In 2003, China introduced the New Cooperative Medical Scheme(NCMS), a health insurance scheme for the rural population. What is the NCMS? Hou et al. (2014) describe the NMCS as follows:
As a voluntary and heavily subsidized scheme, it has seen extremely rapid growth of coverage in comparison with most new schemes in developing countries. By the end of 2011, 97.5% of the rural population (832 million people) had been enrolled in NCMS. Generally, the NCMS was primarily oriented at inpatient care and, especially, in the period before the 2009 Health Care Reform, characterized by rather high copayments and coinsurance rates. Outpatient care was typically covered through medical savings accounts (MSAs), which involve no risk pooling. Although the central government has issued broad guidelines for the design of the scheme, the policy details and implementation responsibilities have been decentralized to the county-level local governments. As a result, important scheme features, including the benefit package, the reimbursement level and the payment methods, display considerable variation across counties and over time, which can be used to identify the impact of the scheme.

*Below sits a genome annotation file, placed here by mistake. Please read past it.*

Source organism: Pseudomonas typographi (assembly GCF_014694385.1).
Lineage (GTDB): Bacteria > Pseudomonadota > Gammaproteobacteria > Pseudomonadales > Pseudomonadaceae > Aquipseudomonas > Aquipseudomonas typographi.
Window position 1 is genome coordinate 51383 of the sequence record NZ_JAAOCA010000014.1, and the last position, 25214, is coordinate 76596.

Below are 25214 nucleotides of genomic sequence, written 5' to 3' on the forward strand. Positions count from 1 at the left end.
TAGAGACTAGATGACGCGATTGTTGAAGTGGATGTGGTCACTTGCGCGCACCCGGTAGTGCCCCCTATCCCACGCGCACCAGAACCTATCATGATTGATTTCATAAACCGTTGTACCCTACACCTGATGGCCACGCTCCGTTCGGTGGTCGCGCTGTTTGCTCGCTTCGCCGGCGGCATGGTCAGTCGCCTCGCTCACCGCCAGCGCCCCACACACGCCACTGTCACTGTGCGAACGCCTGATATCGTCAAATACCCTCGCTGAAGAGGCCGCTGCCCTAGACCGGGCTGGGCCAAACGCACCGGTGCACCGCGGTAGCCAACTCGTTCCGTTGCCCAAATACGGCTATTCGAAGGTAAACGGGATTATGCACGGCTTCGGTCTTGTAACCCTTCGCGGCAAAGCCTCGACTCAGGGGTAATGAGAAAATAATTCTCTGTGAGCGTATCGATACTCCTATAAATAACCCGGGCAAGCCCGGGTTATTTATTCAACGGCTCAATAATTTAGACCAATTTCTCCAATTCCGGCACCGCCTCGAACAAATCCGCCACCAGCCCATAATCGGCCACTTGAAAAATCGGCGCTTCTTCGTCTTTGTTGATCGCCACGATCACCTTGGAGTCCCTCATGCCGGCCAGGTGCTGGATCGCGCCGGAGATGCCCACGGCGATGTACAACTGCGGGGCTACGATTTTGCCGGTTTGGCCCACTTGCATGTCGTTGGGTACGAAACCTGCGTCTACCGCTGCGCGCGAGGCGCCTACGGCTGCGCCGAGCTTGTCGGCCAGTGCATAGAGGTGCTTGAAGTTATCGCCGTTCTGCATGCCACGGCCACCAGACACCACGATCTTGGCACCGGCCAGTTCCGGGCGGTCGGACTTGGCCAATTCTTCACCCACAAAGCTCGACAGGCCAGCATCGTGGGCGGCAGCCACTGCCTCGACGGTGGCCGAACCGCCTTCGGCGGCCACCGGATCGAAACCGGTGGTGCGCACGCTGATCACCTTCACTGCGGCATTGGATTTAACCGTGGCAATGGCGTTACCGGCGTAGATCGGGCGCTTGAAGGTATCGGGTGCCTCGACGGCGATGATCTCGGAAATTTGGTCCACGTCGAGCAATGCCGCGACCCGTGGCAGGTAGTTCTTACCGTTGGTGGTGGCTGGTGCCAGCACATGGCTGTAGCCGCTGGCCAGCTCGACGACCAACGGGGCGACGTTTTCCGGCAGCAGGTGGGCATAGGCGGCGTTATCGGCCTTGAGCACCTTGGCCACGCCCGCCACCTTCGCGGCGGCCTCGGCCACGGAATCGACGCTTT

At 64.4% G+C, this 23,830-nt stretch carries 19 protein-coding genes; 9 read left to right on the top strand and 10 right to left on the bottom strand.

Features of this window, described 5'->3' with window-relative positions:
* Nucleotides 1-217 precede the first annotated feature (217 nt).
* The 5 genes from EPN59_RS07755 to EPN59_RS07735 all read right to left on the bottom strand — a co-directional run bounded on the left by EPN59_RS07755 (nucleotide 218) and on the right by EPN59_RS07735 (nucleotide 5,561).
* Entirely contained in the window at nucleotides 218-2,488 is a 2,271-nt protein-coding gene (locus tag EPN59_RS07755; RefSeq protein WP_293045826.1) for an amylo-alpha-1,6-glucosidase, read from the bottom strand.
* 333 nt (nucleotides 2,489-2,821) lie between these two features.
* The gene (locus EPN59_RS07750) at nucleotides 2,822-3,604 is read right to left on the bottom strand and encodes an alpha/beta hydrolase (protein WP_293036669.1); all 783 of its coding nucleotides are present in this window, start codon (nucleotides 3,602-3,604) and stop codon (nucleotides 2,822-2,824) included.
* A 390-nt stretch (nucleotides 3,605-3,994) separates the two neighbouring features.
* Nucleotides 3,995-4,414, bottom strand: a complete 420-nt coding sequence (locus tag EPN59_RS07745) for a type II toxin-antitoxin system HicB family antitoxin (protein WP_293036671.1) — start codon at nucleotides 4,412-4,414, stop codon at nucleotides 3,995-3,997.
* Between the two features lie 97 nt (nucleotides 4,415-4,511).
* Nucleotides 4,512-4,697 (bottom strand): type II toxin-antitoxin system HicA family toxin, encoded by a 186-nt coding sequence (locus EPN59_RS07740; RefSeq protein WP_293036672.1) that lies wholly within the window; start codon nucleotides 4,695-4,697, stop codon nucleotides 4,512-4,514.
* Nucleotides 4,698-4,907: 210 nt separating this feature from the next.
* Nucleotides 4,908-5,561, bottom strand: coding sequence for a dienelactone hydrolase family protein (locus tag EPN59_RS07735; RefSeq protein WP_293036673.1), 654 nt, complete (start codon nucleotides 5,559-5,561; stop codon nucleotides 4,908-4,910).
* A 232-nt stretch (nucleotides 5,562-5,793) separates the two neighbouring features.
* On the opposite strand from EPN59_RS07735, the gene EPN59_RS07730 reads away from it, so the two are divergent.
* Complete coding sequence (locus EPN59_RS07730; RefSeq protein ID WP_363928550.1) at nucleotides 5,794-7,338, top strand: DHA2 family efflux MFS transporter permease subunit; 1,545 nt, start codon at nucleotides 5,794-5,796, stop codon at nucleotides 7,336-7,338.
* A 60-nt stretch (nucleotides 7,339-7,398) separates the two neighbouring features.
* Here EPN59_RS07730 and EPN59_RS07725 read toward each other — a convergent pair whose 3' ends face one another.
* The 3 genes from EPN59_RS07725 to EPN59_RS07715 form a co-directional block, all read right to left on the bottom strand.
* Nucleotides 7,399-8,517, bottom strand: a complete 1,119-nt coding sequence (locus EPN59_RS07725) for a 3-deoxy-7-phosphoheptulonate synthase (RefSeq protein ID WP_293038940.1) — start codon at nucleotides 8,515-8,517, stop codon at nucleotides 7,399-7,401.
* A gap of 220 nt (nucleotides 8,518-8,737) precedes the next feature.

How did NCMS affect the care patients receive? The authors exploit regional variation in the implementation of NCMS acoss six counties, three counties in Shandong province (Zhangqiu, Changle and Dong’e) and three in Ningxia province (Yongning, Qingtongxia and Zhongning). The authors find that NCMS is effective in increasing access to care but not in increasing financial protection.
We find clear evidence that adoption of a more generous scheme raises the probability of using both inpatient and outpatient care…We also find the variation in NCMS generosity to influence the choice of provider for inpatient care: all else equal, enrollees are more likely to choose providers with more generous reimbursement.
Our results indicate that NCMS has only limited effects on financial protection. No effects are found of NCMS on spending in the full sample, but conditional upon use, NCMS reduces the share of OOP spending for an outpatient visit. More worrisome is that we find higher NCMS cover to raise total spending per hospitalization and to increase the OOP spending per inpatient stay (among the users).
Based on these results, one should consider NMCS a promising first step, but currently only a partial success.